Photo: Davis Poulin
Psy, a creation of Montreal’s les 7 doigts de la main (the 7 fingers of the hand), is a performance unlike any I have ever seen, despite my fondness for the modern circus. The young multi-talented hyper energetic company combines athleticism, dance, and acting to create a storyline that explores psychological disorders through the trained circus body. Each of the performers develops a character with a particular syndrome: They include manic-depression, multiple personality disorder, hypochondria, amnesia, and paranoia. The show avoids grimness through humor, although an underlying menace is ever-present.
Paradoxically, although circus is the most fantastical of the arts, Psy is based in realism. Its characters are recognizably contemporary and might serve as the foundation for a play, film, or television show. At the same time, the artists provide spectacle. Lavish circus costumes are replaced by street clothes. The set is simple, consisting mainly of a few props such as chairs and tables and the instruments of the performers’ art – trapeze, Chinese pole, German wheel, movable staircase, teeter board, juggling pins, etc. A gigantic wardrobe, reminiscent of a magician’s cabinet, is upstage center. And like a magician’s cabinet, when opened, it creates illusion. Here it is normalcy; the three storeys represent domestic interiors. When closed, images that define place – street scenes, a bar, a therapist’s office represented by a diploma and a clock – are projected on to its doors.
Given that the plot is centered on therapy sessions, at several points a swivel chair and a chaise longue are prominently displayed. As the performance begins, lights on the audience go on and off, destabilizing them. A therapist enters and sits in the chair; from among the audience, a spot picks out Michel Michel (played by Guillaume Biron), who suffers from auditory hallucinations. Like him, we hear a robotic voice reciting convoluted and comic statistics about the brain. Michel Michel rises, climbs onto the stage, and suspends himself from a trapeze. As he slowly and gracefully contorts his body, a plaintive voice sings that his life is “sans attaches” (without connections). A very moving scene.
The show is a mélange of slow, almost melancholy episodes and high tempo scenes, with the greater emphasis on speed and energy. But no matter the mood, every moment showcases the skills of the eleven performers – expanded from the original seven for Psy. All but two of them are graduates of Montreal’s National Circus School. Director Shana Carroll felt that a larger group would allow more room for character development, since there would be fewer physical demands on the individual.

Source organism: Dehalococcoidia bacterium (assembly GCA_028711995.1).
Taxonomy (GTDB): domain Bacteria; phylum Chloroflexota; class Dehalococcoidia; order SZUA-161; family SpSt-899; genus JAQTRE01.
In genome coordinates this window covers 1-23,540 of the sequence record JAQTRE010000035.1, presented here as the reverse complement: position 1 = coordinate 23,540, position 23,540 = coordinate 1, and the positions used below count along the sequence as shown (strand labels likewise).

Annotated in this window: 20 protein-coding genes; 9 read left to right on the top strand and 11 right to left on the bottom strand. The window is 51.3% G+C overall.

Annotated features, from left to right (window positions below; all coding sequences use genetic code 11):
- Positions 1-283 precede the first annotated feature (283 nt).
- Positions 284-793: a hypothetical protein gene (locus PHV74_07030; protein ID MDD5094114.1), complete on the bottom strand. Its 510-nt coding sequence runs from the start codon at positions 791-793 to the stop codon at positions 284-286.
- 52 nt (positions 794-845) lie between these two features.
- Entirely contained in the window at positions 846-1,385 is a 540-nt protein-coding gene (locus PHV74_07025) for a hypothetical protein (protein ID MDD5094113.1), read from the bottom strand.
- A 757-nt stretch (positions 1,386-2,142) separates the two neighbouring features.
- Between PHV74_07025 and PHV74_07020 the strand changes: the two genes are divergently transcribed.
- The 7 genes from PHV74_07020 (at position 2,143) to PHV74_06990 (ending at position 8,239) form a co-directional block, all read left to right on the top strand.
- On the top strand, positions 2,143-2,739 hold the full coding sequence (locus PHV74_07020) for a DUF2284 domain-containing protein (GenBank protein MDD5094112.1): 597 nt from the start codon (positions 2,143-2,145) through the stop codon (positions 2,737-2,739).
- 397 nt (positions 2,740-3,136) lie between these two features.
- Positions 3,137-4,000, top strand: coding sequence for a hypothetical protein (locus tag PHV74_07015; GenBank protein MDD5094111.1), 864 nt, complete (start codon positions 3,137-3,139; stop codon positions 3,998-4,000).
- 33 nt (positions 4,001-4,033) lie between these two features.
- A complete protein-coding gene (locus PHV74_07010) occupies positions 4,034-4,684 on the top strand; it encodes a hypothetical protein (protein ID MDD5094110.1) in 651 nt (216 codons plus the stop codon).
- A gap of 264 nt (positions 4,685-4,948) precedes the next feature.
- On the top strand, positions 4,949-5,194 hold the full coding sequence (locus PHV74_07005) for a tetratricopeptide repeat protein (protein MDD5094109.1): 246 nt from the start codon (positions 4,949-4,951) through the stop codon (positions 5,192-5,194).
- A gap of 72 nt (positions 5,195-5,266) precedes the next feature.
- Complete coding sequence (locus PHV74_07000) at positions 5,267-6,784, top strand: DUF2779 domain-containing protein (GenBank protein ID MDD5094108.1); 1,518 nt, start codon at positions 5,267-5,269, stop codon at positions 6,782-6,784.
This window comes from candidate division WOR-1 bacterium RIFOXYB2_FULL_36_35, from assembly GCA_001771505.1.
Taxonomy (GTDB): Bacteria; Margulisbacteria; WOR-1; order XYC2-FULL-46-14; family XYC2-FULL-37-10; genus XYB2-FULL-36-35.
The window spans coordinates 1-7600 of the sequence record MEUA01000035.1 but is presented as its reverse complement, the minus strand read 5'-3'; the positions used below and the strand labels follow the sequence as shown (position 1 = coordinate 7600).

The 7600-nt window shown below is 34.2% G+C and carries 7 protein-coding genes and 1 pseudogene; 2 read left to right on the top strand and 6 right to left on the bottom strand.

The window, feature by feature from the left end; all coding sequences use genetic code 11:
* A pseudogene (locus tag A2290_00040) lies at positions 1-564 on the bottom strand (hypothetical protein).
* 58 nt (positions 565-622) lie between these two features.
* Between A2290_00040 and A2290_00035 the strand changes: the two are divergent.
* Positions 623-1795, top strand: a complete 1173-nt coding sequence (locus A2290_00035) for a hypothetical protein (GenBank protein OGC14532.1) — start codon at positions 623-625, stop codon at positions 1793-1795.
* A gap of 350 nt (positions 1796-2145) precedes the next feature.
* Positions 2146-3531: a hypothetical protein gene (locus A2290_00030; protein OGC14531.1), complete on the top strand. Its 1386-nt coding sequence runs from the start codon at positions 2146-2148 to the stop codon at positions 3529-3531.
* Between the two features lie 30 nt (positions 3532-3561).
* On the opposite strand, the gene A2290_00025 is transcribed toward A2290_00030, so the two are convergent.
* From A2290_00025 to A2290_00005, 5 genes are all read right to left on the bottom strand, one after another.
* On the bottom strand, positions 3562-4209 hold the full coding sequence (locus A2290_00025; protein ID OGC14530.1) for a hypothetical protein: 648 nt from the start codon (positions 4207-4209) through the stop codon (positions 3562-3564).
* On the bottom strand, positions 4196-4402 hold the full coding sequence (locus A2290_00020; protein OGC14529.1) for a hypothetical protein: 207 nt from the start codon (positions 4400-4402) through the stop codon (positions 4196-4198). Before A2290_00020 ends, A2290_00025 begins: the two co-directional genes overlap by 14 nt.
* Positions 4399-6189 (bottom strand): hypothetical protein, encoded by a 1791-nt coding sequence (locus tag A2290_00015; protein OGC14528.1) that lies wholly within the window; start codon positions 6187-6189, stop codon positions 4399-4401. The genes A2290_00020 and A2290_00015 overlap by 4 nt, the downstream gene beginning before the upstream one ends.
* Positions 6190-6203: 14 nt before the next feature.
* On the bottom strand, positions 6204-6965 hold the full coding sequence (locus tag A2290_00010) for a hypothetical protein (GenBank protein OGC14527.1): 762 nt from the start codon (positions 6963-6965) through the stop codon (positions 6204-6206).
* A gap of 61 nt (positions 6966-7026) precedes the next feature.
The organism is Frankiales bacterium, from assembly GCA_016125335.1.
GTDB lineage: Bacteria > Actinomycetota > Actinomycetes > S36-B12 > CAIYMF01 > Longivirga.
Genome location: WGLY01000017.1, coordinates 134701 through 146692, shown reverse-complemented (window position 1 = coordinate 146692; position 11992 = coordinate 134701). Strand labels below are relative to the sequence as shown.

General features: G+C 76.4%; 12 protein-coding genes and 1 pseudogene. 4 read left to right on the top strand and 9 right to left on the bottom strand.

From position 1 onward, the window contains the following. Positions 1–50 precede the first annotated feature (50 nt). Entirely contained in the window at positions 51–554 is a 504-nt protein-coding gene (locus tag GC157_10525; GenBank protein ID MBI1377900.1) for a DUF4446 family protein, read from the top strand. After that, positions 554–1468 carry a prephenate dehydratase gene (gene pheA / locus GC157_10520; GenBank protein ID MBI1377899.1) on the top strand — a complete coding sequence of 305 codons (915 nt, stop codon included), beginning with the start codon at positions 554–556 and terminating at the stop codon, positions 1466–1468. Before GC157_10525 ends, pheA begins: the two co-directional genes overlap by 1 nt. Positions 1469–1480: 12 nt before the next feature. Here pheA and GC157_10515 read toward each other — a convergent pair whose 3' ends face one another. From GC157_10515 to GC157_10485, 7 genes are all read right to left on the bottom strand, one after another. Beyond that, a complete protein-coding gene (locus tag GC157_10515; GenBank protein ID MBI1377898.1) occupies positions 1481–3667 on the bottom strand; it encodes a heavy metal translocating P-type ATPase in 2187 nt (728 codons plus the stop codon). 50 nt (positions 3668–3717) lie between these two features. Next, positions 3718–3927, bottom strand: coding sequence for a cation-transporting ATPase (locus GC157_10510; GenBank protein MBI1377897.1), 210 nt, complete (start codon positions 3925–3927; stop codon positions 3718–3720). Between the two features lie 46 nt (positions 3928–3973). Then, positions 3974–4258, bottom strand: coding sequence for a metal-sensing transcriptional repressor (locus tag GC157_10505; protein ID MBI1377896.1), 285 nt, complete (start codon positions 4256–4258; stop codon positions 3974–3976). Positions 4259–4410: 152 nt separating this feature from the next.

Each is a circus virtuoso. For instance, one’s specialty is hand balancing; another’s, the static trapeze; and still another’s, the swinging trapeze. Their specialties are linked to their characters’ maladies.
A striking example is Danica Gagnon-Plamondon’s Lily the Agoraphobic. Lily overcomes her fear of open spaces on the swinging trapeze soaring higher and higher as she twists, spins, rolls, catching herself sometimes by her hands, at others, more thrillingly by her feet.
Julien Silliau (Johnny the Addict) uses the German wheel as a metaphor for his habit. The addict stumbles on, steps into the wheel and struggles with it, as if wrestling prison bars. He slowly becomes more comfortable, works with the wheel, plays with it, dances with it, and achieves his high.
Héloïse Bourgeois (Claire, a sleep disorder sufferer) and William Underwood (George the Paranoiac) offer the most sensual act of the evening, a tender vertical dance on the Chinese pole. At moments, Underwood holds Bourgeois suspended in the air by one hand as she drifts in and out of sleep; at others, they encircle the pole and each other as they climb and slide.
The closing number is a grand finale in which Gisle Henriet (Dexter of the Multiple Personalities) becomes a modern version of the circus classic – the human cannonball. But here, the launching pad is a teeterboard, which propels him higher and higher and faster and faster with each jump, until he reaches the top of the cabinet. Around him, the company juggles and vaults. Everyone plays secondary roles in the group scenes, which reveal their multiple skills as jugglers, tumblers, balancers, and dancers. The intermittent dance numbers are remarkable for their grace, unity, rhythm, and style. Despite their virtuosity, these performers are team players.
If you want a glimpse of Psy, go to http://www.youtube.com/watch?v=nOkWUjHPRqg
A production of Les 7 doigts de la main at ArtsEmerson, Boston, MA
Director: Shana Carroll
Assistant Director: Isabelle Chassé
Olaf Triebel William Underwood
Sets: Cloé Alain-Gendreau
Lighting: Nol Van Genuchten
Costumes: Manon Desmarais
Sound: Julien Lanthier